Sports

Bama’s Hopes Of 3-Peat Dashed By Auburn, 34-28

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Chris Davis #11 of the Auburn Tigers returns a missed field goal for the winning touchdown in their 34 to 28 win over the Alabama Crimson Tide at Jordan-Hare Stadium on November 30, 2013 in Auburn, Alabama. (Photo by Kevin C. Cox/Getty Images)

Chris Davis #11 of the Auburn Tigers returns a missed field goal for the winning touchdown in their 34 to 28 win over the Alabama Crimson Tide at Jordan-Hare Stadium on November 30, 2013 in Auburn, Alabama. (Photo by Kevin C. Cox/Getty Images)

AUBURN, Ala. (AP) — Alabama’s championship hopes collapsed under a flurry of missed kicks and opportunities and one utterly improbable final play.

The top-ranked Crimson Tide, seemingly invincible at times this season, wound up losing 34-28 to No. 4 Auburn on Saturday when Chris Davis returned a missed field goal 100-plus yards for a touchdown on the final play.

As a result, Alabama (11-1, 7-1 Southeastern Conference) won’t get a chance to make history with a third straight national title. In fact, the Tigers (11-1, 7-1), not the Tide, will play for the SEC title in Atlanta.

“We told our team that this is like March Madness,” Tide coach Nick Saban said. “Coming into this game that if you want to keep playing in the tournament you have to keep winning.”

And presumably, the Tide is eliminated. Though strange things happen in college football at this time of year.

Davis caught the ball about 9 yards deep in the end zone after freshman Adam Griffith’s 57-yard attempt fell short. He then sprinted down the left sideline and cut back with nothing but teammates around him in a second straight hard-to-fathom finish for the Tigers (11-1, 7-1 Southeastern Conference).

“I knew when I caught the ball I would have room to run,” Davis said. “I knew they would have big guys on the field to protect on the field goal.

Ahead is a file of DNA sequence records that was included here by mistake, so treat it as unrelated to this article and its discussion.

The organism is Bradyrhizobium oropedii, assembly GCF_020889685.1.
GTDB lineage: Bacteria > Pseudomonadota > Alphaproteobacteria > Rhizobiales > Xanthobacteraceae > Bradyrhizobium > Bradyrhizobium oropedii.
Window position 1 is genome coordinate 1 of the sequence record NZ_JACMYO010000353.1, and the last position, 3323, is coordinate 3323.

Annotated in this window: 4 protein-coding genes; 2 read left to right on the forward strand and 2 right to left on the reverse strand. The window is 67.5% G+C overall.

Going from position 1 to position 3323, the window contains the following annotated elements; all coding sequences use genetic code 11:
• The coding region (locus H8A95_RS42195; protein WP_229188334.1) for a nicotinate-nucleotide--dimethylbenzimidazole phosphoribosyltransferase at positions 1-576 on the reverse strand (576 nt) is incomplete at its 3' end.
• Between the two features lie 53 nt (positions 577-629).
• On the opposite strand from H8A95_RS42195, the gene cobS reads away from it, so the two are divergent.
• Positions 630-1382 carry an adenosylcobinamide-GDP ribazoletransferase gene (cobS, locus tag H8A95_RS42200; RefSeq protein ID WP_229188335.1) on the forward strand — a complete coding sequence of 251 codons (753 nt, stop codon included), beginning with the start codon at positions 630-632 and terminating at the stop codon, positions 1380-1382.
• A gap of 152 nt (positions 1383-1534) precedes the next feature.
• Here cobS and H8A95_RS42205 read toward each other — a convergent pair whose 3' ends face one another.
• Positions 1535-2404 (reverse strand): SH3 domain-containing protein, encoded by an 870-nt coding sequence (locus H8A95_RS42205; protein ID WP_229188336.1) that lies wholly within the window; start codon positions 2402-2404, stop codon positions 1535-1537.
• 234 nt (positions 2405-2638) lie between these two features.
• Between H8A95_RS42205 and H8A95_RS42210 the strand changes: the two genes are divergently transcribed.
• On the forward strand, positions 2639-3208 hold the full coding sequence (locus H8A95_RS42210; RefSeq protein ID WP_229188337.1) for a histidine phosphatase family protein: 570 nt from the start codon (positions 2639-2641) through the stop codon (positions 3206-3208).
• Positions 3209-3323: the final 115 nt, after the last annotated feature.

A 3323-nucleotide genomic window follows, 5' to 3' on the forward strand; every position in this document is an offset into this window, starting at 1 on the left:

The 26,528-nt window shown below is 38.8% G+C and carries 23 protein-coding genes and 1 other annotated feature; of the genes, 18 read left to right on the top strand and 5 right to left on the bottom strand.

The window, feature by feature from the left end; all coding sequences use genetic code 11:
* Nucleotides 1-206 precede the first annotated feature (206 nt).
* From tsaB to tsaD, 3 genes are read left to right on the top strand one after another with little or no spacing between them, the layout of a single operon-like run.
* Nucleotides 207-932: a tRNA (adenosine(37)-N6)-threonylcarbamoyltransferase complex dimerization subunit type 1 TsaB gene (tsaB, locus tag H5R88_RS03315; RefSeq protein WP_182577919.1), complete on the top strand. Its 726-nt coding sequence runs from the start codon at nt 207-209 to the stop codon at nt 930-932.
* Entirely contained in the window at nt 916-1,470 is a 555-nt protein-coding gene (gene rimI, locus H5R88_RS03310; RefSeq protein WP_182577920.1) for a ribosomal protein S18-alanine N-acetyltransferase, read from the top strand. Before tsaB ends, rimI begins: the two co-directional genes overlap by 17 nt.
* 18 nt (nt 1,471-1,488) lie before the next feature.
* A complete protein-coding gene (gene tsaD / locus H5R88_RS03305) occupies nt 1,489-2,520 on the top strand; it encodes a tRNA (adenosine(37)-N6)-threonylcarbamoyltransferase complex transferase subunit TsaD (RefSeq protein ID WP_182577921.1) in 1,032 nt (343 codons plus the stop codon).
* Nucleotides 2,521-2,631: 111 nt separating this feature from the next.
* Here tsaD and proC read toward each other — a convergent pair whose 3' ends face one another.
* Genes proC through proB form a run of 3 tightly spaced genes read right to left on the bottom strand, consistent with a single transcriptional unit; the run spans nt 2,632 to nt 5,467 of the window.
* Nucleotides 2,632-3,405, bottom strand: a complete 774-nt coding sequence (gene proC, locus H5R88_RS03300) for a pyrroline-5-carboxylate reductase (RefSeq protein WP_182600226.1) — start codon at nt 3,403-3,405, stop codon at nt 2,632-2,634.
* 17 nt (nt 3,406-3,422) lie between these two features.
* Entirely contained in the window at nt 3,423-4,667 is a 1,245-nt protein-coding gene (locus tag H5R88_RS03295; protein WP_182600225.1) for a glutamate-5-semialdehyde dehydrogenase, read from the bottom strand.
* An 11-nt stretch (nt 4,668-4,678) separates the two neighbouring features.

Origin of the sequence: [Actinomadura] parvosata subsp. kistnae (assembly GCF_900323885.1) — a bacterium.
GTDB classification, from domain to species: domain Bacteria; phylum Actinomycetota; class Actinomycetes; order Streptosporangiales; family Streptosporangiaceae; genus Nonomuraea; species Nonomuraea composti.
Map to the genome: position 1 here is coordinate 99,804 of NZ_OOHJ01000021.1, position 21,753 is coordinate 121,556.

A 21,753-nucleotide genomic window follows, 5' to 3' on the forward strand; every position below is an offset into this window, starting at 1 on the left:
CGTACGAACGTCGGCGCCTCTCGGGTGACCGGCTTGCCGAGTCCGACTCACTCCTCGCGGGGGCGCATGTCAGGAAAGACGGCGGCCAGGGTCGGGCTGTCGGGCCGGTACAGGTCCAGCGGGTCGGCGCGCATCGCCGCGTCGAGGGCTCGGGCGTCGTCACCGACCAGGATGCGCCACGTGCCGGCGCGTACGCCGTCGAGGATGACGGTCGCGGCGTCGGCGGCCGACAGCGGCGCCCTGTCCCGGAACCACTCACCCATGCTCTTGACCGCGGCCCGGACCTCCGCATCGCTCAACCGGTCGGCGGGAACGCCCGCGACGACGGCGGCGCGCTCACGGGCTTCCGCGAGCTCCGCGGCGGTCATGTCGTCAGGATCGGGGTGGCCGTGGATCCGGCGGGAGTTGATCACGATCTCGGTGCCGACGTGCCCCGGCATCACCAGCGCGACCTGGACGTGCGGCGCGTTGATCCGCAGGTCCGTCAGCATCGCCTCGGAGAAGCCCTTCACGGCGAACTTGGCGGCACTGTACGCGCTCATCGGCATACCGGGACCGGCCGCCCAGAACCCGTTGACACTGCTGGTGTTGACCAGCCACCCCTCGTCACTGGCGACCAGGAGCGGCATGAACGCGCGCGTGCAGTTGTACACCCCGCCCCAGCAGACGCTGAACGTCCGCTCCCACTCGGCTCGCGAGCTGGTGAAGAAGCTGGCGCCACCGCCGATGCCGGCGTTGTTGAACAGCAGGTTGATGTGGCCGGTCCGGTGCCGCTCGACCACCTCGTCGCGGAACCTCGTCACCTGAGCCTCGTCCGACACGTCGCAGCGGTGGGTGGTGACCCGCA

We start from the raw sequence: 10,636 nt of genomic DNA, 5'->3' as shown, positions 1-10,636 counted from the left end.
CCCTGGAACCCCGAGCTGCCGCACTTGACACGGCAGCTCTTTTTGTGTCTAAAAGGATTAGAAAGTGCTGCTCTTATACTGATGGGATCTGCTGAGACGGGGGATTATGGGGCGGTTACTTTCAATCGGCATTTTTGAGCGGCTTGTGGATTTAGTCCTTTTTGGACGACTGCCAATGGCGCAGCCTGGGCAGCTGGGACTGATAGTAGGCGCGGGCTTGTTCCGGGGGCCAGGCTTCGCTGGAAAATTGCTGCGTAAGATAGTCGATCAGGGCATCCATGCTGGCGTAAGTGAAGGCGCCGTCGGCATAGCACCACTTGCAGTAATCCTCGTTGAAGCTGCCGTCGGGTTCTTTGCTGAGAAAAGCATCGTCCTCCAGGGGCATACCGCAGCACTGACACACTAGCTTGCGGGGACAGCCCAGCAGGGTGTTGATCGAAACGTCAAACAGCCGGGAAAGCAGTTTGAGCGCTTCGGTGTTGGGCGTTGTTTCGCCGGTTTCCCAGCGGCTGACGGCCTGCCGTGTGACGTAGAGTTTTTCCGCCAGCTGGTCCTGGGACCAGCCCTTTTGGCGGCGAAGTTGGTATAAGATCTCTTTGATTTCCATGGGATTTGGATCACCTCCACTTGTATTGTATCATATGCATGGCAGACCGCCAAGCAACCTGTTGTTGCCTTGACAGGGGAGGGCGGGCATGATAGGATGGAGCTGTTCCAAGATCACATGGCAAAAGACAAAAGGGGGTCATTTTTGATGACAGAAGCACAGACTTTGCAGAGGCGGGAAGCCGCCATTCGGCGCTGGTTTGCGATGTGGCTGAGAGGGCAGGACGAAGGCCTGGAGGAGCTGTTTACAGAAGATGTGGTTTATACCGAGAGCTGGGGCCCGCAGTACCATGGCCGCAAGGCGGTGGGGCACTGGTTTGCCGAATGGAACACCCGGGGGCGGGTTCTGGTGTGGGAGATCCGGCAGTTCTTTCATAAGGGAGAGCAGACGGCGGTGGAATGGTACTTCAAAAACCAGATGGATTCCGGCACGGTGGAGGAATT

“When I looked back, I said, ‘I can’t believe this.'”

The Tide several times seemed poised to continue its run toward the first three-peat in modern college football, but couldn’t put the Tigers away.

The Tigers put it away just when overtime was on tap. The public address announcer in the stadium had already declared the game 28-28 at the end of regulation.

But Alabama got 1 second restored and one more play after a review of T.J. Yeldon’s run to the Auburn 39.

That gave Saban a chance to try the long field goal — and now he probably wished he never did, given the stunning result.

“It was a great game,” Alabama quarterback AJ McCarron said. “Sometimes luck just isn’t on your side.

“It’s one of those crazy plays. It’s almost like a video game. That’s something you do on Madden or NCAA. It’s just a wild play.”

The entire field looked like a sea of orange shakers as the celebration continued long after the climactic finale of one of the biggest Iron Bowls in the bitter rivalry’s 78-year history.

It lived up to the billing — and then some. According to NCAA records, it was only the fourth time that a missed field goal was returned for 100 yards, with LSU’s Odell Beckham Jr. doing it against UAB early this season.

This finale even one-upped Auburn’s last-gasp win over Georgia two weeks earlier. A deflected 73-yard touchdown pass from Nick Marshall to Ricardo Louis dubbed “The Immaculate Deflection” with 25 seconds left set up only the second Top-5 Iron Bowl matchup and first since 1971.